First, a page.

It all came to end in 1970. Tasby injured his shoulder in Week 11 and sat out the rest of the season while Jerry Rosen Qb'd the Sharks right out of playoff contention. The team, which was 7-3 at the time Tasby got hurt, ended the season at 7-6-1.

Tasby was unwilling to accept the Sharks salary offer after 1970. With no other choice of team, he accepted an offer from the British Columbia Lions and defected to the CFL. More on him in my individual entry on Tasby.

The team went through a three year dry spell at the position as Pastos tried to make Jerry Rosen a better QB. The project seemed hopeless-the team with Tasby gone went 4-10 and 3-10-1.

The team drafted Ron Chadwick, the "Bombing Brit" for 1973. Chadwick showed potential but was erratic. Pastos decided that Chadwick, too, was no more than a serviceable back up and for 1974 drafted highly-touted Stan Witowski out of Northern Illinois.

Witowski came to town with tremendous hype, but cockily promised to live up to it. He got off to a rocky start, breaking his wrist on the first play of his first preseason game, forcing the team to go with Jerry Rosen until Week 6. Witowski's wrist had healed, but the team was 1-4 and going nowhere. No problem. Stan "The Man" did not lose a game as starter, despite displaying a rookie's lack of polish at times. The team went 10-4 and qualified for the postseason for the first time in its history.

Witowski QB'd like a seasoned pro in 1975. The team won its first 11 games of the season, giving them a then-record 20 straight regular season wins. Witowski's record as starter was an astonishing 20-0. This ended in a Week 12 loss to the Chargers, but the team went 11-3 and would lose in the AFC Championship game to Pittsburgh.

Witowski held the QB reins until 1982, with time out in 1977, when he broke his knee and was sidelined for the entire season, in which the Sharks went 1-13. The team clawed its way back to contention and made the playoffs in 1981, but again fell one game short of the Super Bowl.

The strike shortened 1982 season would be Witowski's last in a Shark uniform. One thing that was pointed out by more than one observer was that, while Witowski came across as just as arrogant and egotistical as Tasby, he was referred to as "optimistic" and "brimming with self-confidence", while Tasby was referred to as "arrogant and egotistical." Well, no one could actually determine if this was true or just something in the eye of the beholder.

Speaking of arrogant and egotistical, those are two words that perfectly describe Ed Bailey, who arrived in Honolulu in 1983 as the heir apparent to Tasby and Witowski. When it came to arrogance, he made Tasby and Witowski seem humble by comparison. The problem is that, unlike those two, he was unable to back it up. One writer called him the "single most inept quarterback in the history of football. If you wanted to lose and lose big, Ed Bailey was your man."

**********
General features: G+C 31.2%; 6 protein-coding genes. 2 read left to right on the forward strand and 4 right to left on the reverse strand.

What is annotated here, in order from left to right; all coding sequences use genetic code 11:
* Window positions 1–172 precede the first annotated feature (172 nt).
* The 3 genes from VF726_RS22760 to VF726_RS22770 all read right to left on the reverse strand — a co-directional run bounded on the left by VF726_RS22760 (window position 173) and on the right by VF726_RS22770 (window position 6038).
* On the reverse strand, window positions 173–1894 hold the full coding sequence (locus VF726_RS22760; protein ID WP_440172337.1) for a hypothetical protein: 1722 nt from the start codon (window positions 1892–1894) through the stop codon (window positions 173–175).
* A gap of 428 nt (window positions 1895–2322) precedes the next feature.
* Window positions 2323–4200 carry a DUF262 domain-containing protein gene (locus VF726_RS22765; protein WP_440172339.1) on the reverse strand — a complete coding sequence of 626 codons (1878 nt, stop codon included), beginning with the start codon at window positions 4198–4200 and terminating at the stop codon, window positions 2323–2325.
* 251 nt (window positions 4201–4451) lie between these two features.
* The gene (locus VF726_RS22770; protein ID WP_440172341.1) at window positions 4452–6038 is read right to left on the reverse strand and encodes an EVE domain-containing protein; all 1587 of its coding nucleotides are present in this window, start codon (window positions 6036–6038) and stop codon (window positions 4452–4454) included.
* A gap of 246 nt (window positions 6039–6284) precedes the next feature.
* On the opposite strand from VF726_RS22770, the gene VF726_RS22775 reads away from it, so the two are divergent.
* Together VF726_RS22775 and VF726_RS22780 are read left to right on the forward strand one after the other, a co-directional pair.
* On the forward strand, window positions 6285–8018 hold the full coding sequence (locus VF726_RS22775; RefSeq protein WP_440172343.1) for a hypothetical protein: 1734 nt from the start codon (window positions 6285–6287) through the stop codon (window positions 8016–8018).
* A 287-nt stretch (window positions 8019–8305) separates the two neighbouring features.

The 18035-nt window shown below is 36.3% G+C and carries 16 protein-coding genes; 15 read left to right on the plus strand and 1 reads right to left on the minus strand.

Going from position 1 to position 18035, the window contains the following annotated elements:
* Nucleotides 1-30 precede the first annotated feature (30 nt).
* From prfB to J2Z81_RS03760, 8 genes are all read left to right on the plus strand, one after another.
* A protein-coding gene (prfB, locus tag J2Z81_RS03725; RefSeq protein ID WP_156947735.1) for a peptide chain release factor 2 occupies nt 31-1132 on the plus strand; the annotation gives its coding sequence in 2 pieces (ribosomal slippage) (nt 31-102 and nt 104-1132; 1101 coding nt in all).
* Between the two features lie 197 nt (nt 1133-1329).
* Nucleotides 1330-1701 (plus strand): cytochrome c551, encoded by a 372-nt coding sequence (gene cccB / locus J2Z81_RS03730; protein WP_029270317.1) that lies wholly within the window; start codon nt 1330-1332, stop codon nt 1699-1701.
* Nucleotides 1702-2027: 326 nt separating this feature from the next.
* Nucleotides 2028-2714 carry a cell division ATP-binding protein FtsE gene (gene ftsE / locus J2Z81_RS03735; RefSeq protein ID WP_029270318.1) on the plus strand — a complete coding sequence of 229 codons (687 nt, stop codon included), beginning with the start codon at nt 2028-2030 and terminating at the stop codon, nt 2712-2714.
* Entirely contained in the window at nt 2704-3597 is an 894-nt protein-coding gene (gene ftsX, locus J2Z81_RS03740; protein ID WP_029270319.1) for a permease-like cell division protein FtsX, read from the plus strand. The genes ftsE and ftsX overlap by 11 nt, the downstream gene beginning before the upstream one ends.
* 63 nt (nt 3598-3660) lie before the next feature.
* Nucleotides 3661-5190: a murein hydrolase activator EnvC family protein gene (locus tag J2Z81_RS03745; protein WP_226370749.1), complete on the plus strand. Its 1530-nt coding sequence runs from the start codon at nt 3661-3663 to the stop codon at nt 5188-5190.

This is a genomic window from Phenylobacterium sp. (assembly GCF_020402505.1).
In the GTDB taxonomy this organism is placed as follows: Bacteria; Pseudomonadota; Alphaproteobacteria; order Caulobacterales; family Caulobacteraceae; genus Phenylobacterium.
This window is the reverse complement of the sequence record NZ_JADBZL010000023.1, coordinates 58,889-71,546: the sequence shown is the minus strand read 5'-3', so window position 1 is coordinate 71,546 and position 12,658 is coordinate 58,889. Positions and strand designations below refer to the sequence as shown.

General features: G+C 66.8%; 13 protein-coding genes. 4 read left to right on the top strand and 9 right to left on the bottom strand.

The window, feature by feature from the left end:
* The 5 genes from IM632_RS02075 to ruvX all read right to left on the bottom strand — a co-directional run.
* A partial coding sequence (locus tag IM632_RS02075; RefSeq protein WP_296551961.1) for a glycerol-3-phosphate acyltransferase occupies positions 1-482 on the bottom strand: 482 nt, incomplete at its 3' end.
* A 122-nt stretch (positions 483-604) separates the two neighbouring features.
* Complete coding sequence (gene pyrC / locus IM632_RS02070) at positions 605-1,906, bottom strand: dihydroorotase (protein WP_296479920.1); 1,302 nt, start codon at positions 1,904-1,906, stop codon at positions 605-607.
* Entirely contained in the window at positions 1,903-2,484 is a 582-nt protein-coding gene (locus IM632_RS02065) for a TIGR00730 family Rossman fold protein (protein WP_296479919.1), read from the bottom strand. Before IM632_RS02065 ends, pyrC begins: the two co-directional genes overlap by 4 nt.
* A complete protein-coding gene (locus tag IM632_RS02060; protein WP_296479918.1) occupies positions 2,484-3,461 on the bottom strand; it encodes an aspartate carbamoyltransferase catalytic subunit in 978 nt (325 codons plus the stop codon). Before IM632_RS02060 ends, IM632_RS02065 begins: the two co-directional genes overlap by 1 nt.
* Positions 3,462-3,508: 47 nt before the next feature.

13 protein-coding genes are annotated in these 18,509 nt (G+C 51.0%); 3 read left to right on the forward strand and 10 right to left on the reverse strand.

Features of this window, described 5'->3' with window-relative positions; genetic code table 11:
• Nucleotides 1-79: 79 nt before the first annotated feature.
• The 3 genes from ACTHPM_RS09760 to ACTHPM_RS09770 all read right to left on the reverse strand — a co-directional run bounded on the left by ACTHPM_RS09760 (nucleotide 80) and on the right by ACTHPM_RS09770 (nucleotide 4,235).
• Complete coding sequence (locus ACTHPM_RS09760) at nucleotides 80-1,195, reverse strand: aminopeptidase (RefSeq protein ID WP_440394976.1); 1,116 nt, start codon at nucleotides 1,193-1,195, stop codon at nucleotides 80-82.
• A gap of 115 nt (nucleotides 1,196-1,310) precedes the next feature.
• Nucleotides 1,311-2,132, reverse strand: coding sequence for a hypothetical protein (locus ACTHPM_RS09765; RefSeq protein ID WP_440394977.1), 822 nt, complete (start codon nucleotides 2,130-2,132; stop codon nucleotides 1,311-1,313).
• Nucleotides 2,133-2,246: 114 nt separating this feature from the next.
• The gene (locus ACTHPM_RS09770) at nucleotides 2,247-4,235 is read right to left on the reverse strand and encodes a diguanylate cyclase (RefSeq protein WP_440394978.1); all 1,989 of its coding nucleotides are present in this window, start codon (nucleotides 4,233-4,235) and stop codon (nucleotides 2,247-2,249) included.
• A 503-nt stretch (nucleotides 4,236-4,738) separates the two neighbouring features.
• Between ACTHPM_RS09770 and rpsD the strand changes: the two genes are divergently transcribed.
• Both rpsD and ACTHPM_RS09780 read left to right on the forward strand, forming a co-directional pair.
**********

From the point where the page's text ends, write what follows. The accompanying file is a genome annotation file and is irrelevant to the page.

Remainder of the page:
Bailey was Pastos' top draft pick in 1983 and immediately alienated the media by telling them to "**** off" during his introductory press conference. By the time the 1983 season started Pastos was dying of cancer but still on the sidelines, determined to coach the entire season. Bailey was bad, but assistant coach Alex Pastos counseled patience, saying that not every player is a star right off the bat.

1984 came and with it a brand new coaching staff-Gus Pastos had died and his sons had to give up their coaching positions to assume their status as part-owners. Bailey was just as bad under the new regime, who replaced him as the starter after 8 weeks. This did nothing to temper Bailey's attitude. When a reporter asked him about an interception thrown in a game situation, Bailey responded with "**** you. I can still throw and **** better than you, you little worm. Go take it up the *** from your boyfriend, you *****."

Bailey was as much of a charmer off the field as on. His favorite activity was to go out to bars and and approach women who were taken. When their men inevitably objected, Bailey would tell them "beat it, limp dick. Your girl is mine now." Most of the time he got his face cracked by the woman in question. Other times he got into a fist fight with the put out guy. But every once in a while the woman would discover he was an NFL player and go off with him. Bailey never cared which one happened.

The team gave Bailey one last chance to come around and live up to his potential in 1985. After 6 games, he had thrown 7 TD passes and 18 interceptions and the team record stood at 1-5. The coach pulled Bailey during the second quarter of the 7th game and he never quarterbacked another down of football. He was released at the end of the season. He tried to catch on with the Dallas Cowboys, New York Giants and St. Louis Cardinals, but he was cut from each of them. He retired for good and became a local sports anchor in Chicago. He is frequently spotted in the Windy City's nightspots, approaching married women and telling them "I used to play in the NFL."